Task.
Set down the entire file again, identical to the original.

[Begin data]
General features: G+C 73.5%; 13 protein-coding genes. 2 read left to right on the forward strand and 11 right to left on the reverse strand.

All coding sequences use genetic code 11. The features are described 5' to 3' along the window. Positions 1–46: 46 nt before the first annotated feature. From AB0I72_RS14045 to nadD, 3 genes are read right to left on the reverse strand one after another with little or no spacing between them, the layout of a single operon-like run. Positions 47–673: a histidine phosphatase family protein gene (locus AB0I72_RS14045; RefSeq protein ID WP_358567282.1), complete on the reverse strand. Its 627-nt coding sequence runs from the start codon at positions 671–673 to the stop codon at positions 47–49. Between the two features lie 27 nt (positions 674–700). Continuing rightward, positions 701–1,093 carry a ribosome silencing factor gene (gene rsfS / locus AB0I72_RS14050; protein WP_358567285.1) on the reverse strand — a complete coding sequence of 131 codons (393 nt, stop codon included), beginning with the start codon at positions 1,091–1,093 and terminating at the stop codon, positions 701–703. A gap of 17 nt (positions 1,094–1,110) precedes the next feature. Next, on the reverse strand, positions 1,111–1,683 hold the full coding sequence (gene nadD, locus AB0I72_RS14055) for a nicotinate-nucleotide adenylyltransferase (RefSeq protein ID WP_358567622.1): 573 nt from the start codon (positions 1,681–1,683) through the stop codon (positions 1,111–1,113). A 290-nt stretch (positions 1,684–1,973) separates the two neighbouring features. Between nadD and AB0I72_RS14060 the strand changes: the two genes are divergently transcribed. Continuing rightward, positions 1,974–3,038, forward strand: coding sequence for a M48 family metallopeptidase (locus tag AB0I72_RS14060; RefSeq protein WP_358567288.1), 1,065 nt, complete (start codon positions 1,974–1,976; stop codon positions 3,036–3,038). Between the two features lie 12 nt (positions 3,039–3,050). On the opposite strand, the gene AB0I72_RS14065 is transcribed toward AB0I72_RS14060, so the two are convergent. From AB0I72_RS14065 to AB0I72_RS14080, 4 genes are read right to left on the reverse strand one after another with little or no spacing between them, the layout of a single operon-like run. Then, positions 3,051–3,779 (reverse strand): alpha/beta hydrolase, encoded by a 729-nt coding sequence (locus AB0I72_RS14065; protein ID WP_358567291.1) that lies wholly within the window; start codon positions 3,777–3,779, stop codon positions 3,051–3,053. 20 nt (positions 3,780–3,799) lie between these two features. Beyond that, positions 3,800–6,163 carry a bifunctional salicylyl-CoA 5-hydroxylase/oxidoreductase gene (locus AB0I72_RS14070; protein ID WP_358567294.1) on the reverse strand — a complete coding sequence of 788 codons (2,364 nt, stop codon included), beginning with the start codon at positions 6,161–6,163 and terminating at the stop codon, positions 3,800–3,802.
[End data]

General features: G+C 73.5%; 13 protein-coding genes. 2 read left to right on the forward strand and 11 right to left on the reverse strand.

All coding sequences use genetic code 11. The features are described 5' to 3' along the window. Positions 1–46: 46 nt before the first annotated feature. From AB0I72_RS14045 to nadD, 3 genes are read right to left on the reverse strand one after another with little or no spacing between them, the layout of a single operon-like run. Positions 47–673: a histidine phosphatase family protein gene (locus AB0I72_RS14045; RefSeq protein ID WP_358567282.1), complete on the reverse strand. Its 627-nt coding sequence runs from the start codon at positions 671–673 to the stop codon at positions 47–49. Between the two features lie 27 nt (positions 674–700). Continuing rightward, positions 701–1,093 carry a ribosome silencing factor gene (gene rsfS / locus AB0I72_RS14050; protein WP_358567285.1) on the reverse strand — a complete coding sequence of 131 codons (393 nt, stop codon included), beginning with the start codon at positions 1,091–1,093 and terminating at the stop codon, positions 701–703. A gap of 17 nt (positions 1,094–1,110) precedes the next feature. Next, on the reverse strand, positions 1,111–1,683 hold the full coding sequence (gene nadD, locus AB0I72_RS14055) for a nicotinate-nucleotide adenylyltransferase (RefSeq protein ID WP_358567622.1): 573 nt from the start codon (positions 1,681–1,683) through the stop codon (positions 1,111–1,113). A 290-nt stretch (positions 1,684–1,973) separates the two neighbouring features. Between nadD and AB0I72_RS14060 the strand changes: the two genes are divergently transcribed. Continuing rightward, positions 1,974–3,038, forward strand: coding sequence for a M48 family metallopeptidase (locus tag AB0I72_RS14060; RefSeq protein WP_358567288.1), 1,065 nt, complete (start codon positions 1,974–1,976; stop codon positions 3,036–3,038). Between the two features lie 12 nt (positions 3,039–3,050). On the opposite strand, the gene AB0I72_RS14065 is transcribed toward AB0I72_RS14060, so the two are convergent. From AB0I72_RS14065 to AB0I72_RS14080, 4 genes are read right to left on the reverse strand one after another with little or no spacing between them, the layout of a single operon-like run. Then, positions 3,051–3,779 (reverse strand): alpha/beta hydrolase, encoded by a 729-nt coding sequence (locus AB0I72_RS14065; protein ID WP_358567291.1) that lies wholly within the window; start codon positions 3,777–3,779, stop codon positions 3,051–3,053. 20 nt (positions 3,780–3,799) lie between these two features. Beyond that, positions 3,800–6,163 carry a bifunctional salicylyl-CoA 5-hydroxylase/oxidoreductase gene (locus AB0I72_RS14070; protein ID WP_358567294.1) on the reverse strand — a complete coding sequence of 788 codons (2,364 nt, stop codon included), beginning with the start codon at positions 6,161–6,163 and terminating at the stop codon, positions 3,800–3,802.